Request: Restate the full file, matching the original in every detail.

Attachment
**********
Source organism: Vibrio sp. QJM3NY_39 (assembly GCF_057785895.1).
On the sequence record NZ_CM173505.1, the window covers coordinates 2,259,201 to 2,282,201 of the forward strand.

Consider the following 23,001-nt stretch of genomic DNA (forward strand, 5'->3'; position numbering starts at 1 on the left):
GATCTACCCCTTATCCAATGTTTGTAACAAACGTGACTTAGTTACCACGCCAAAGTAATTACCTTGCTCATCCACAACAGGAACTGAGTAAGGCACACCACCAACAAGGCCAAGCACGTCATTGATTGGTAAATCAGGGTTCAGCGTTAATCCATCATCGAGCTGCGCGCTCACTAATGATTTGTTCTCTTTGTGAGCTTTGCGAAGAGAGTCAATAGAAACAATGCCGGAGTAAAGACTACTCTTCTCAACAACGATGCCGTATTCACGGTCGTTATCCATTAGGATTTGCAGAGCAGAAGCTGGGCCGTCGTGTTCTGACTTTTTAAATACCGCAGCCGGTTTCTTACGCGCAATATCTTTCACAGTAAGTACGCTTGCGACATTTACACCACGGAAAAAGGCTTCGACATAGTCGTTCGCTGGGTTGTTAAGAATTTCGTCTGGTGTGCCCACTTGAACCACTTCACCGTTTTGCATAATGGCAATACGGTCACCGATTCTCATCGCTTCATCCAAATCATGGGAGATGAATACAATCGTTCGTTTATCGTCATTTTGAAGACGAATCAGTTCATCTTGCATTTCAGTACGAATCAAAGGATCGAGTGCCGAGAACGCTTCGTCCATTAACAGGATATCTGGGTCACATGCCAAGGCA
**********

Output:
Source organism: Vibrio sp. QJM3NY_39 (assembly GCF_057785895.1).
On the sequence record NZ_CM173505.1, the window covers coordinates 2,259,201 to 2,282,201 of the forward strand.

Consider the following 23,001-nt stretch of genomic DNA (forward strand, 5'->3'; position numbering starts at 1 on the left):
GATCTACCCCTTATCCAATGTTTGTAACAAACGTGACTTAGTTACCACGCCAAAGTAATTACCTTGCTCATCCACAACAGGAACTGAGTAAGGCACACCACCAACAAGGCCAAGCACGTCATTGATTGGTAAATCAGGGTTCAGCGTTAATCCATCATCGAGCTGCGCGCTCACTAATGATTTGTTCTCTTTGTGAGCTTTGCGAAGAGAGTCAATAGAAACAATGCCGGAGTAAAGACTACTCTTCTCAACAACGATGCCGTATTCACGGTCGTTATCCATTAGGATTTGCAGAGCAGAAGCTGGGCCGTCGTGTTCTGACTTTTTAAATACCGCAGCCGGTTTCTTACGCGCAATATCTTTCACAGTAAGTACGCTTGCGACATTTACACCACGGAAAAAGGCTTCGACATAGTCGTTCGCTGGGTTGTTAAGAATTTCGTCTGGTGTGCCCACTTGAACCACTTCACCGTTTTGCATAATGGCAATACGGTCACCGATTCTCATCGCTTCATCCAAATCATGGGAGATGAATACAATCGTTCGTTTATCGTCATTTTGAAGACGAATCAGTTCATCTTGCATTTCAGTACGAATCAAAGGATCGAGTGCCGAGAACGCTTCGTCCATTAACAGGATATCTGGGTCACATGCCAAGGCA